Sudanese Bishops: ‘Sudan Will Never Be the Same Again’

In it’s entirety, the Sudan Catholic Bishop’s Conference statement regarding the January 9, 2011 referendum and the future of Sudan:


A future full of hope


Addressed to all the people of Sudan, the Sudanese leaders, and all people of good will

The Spirit of the Lord is upon me, because he has anointed me to bring glad tidings to the poor. He has sent me to proclaim liberty to captives and recovery of sight to the blind, to let the oppressed go free, and to proclaim a year acceptable to the Lord. (Luke 4:18-19)


We, the Catholic Bishops of Sudan, gathered in an Extraordinary Plenary Session in Juba from 15th-22nd July 2010, reflecting and praying together on the present situation in Sudan, greet you and present to you this message of hope and call to action.

This is an historic moment. This is a moment of change. Sudan will never be the same again.

After centuries of oppression and exploitation, after decades of war and violence which have marked and marred the lives of so many Sudanese in south and north with no respect for human life and dignity, and now, after 5 years of the Comprehensive Peace Agreement (CPA), we have reached a time to move and prepare for change.

We believe it is not the will of God for human beings to endure such suffering and oppression, particularly at the hands of fellow human beings, and so we bring a message of hope and encouragement to our people and all people of good will.

The Catholic Church proclaims that human life is sacred and that the dignity of the person is at the core of a moral vision for society. Our belief in the sanctity of human life and the inherent dignity of the human person is the foundation of all the principles of our social teaching. Our tradition proclaims that the person is not only sacred but also social. How we organise our society directly affects human dignity and the capacity of individuals to grow in community. Our Church teaches that the role of the government and other institutions is to protect human life and human dignity and promote the common good. Human dignity can be protected and a healthy community can be achieved only if human rights are protected and responsibilities are met. “The Church has always had the duty of scrutinising the signs of the times and interpreting them in the light of the Gospel” (Vatican II, The Church in the Modern World). The Church is a teacher of truth for humanity and has the right and duty to speak on political and social issues that affect the people.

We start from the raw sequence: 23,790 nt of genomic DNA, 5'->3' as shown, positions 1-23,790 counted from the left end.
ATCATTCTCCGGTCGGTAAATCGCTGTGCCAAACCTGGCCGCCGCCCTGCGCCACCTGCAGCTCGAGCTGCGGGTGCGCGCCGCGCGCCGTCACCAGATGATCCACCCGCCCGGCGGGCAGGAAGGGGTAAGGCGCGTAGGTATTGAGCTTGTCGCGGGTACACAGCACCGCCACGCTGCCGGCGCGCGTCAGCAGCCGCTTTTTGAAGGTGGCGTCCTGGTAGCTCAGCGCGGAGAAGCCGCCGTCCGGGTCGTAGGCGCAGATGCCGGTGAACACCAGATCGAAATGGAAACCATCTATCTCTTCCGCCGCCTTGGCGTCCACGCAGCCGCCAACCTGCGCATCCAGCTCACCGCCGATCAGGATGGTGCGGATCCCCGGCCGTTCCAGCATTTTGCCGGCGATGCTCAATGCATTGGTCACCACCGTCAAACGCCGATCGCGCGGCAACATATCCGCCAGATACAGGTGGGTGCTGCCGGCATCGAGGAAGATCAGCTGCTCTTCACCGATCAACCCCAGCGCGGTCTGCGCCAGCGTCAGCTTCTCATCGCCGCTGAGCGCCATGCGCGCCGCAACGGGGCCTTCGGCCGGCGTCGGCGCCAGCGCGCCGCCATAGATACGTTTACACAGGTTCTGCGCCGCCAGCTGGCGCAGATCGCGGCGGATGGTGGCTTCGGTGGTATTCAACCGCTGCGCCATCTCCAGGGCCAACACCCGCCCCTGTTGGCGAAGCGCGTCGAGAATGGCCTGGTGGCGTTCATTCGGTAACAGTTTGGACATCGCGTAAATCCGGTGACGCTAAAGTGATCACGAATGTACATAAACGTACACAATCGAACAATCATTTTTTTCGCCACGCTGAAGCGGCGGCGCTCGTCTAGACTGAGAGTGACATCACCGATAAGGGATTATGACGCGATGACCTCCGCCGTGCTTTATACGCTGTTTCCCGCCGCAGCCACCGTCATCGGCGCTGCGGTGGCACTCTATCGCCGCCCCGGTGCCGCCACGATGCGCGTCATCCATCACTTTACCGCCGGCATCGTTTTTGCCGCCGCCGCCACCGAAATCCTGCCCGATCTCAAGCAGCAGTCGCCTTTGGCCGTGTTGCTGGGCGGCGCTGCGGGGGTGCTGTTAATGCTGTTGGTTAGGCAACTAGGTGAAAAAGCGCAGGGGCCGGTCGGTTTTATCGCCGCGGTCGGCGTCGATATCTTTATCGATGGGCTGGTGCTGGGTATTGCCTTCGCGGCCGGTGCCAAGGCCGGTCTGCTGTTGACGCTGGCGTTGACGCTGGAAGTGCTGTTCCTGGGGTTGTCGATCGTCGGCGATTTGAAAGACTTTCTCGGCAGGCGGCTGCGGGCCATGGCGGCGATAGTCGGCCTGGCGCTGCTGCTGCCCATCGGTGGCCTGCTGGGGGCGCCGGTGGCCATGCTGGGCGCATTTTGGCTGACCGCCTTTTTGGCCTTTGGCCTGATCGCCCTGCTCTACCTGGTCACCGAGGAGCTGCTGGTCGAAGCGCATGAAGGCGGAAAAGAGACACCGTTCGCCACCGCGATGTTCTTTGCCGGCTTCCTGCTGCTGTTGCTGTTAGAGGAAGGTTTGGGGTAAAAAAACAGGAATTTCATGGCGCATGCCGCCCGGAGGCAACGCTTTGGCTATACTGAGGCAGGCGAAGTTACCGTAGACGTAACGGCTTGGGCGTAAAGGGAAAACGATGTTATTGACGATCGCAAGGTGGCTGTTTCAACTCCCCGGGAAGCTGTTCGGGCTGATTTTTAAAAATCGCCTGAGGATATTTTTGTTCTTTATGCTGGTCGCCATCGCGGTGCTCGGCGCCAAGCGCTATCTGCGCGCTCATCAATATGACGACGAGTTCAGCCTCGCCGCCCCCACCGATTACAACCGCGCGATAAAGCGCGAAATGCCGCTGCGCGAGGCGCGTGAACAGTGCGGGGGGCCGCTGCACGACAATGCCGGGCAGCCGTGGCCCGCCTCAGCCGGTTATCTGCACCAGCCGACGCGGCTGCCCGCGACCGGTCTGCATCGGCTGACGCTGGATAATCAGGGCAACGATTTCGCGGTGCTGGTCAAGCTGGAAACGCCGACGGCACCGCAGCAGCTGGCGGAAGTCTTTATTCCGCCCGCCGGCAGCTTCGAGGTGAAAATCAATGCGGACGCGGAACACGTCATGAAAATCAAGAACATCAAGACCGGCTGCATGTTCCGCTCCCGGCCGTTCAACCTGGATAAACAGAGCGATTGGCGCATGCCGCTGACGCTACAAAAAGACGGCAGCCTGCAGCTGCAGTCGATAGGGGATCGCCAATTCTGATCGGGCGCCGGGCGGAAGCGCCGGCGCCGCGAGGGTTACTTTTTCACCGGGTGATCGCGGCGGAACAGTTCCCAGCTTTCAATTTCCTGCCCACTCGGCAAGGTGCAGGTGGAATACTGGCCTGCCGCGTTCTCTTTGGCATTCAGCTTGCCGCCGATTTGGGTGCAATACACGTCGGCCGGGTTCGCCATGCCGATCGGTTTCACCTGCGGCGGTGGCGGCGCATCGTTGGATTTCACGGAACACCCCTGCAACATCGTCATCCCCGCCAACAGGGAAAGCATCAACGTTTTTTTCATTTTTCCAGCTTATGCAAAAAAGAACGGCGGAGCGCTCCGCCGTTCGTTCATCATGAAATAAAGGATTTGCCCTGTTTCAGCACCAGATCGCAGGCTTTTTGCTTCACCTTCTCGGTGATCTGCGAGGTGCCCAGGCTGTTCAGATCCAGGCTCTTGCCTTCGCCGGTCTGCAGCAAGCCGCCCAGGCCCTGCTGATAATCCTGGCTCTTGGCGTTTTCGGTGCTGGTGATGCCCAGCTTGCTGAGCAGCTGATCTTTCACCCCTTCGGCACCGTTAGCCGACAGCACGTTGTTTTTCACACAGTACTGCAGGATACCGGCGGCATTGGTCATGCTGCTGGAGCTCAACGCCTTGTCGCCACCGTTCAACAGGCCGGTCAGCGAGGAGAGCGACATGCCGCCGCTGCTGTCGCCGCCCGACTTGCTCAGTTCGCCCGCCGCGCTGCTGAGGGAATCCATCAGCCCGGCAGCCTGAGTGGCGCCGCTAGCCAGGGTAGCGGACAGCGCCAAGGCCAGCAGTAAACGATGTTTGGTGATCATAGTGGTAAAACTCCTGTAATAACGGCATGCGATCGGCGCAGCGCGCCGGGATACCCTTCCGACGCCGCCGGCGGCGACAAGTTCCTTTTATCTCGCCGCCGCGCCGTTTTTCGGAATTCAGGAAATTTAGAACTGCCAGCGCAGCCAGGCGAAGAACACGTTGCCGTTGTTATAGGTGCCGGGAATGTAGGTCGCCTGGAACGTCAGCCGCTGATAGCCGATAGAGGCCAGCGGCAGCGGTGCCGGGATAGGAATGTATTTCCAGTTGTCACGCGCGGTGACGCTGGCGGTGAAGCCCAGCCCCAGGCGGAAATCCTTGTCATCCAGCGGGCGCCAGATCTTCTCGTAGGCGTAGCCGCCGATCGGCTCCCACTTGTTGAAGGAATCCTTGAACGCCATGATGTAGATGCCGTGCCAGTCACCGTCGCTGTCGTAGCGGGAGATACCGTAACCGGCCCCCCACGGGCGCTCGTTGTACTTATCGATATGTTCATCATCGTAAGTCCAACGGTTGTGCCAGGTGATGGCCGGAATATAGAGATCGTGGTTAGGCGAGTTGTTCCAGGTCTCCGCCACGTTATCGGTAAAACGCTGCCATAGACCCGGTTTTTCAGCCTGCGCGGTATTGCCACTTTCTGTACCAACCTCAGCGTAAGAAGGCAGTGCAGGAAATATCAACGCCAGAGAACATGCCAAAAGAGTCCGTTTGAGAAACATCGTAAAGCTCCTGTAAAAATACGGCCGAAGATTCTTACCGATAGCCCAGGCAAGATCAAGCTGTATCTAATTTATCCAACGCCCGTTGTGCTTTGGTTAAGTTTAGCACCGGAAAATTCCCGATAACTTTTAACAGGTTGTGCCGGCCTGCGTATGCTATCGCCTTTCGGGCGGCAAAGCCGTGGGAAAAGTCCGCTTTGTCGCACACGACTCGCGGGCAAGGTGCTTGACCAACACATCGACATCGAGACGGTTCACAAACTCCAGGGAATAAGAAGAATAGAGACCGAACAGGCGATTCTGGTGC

Agreement signed and hopes raised

When the CPA was signed amid great hope in 2005, a key element was that the unity of Sudan should be made attractive and given a chance by addressing the root causes of the conflicts in Sudan.

These root causes include:

Little progress

The CPA has brought some progress. The conflict between south and north was moved from the military to the political arena. Space was created, after the fighting ceased, for development projects to go ahead in the south and the marginalised areas of Abyei, Nuba Mountains (which is in Southern Kordofan State) and Blue Nile. There have been attempts to address the Millennium Development Goals, particularly in the areas of health and education. Reconstruction and rehabilitation have taken place in many war-afflicted areas. A system of governance has been put in place in these areas which, while still new and fragile, is making great progress. Increased oil revenue has become available to both north and south. There is freedom of movement. There is an increased awareness of human rights. Elections have been held peacefully, although not perfectly.

However, war continues in Darfur. Islam continues to be the source of legislation in the north, which adversely affects the rights of all, particularly non-Muslims. The human rights climate is deteriorating again. A number of oppressive laws, including the National Security Act, have not been repealed or brought in line with the new Interim Constitution. The powers of the national security organs, characterised by torture, intimidation and detention without trial, have not been curtailed. Humanitarian organisations in Darfur and the rest of the north are subject to restrictive regulations and kidnappings, and many have been expelled.

Weak governance in the south gives rise to corruption, nepotism, lack of respect for human rights, harassment of humanitarian agencies and power struggles. Divisions among peoples are being exploited by some elements. Violence still afflicts many parts of southern Sudan. Incursions by the Lord’s Resistance Army continue. Many people still suffer food insecurity and lack of basic services.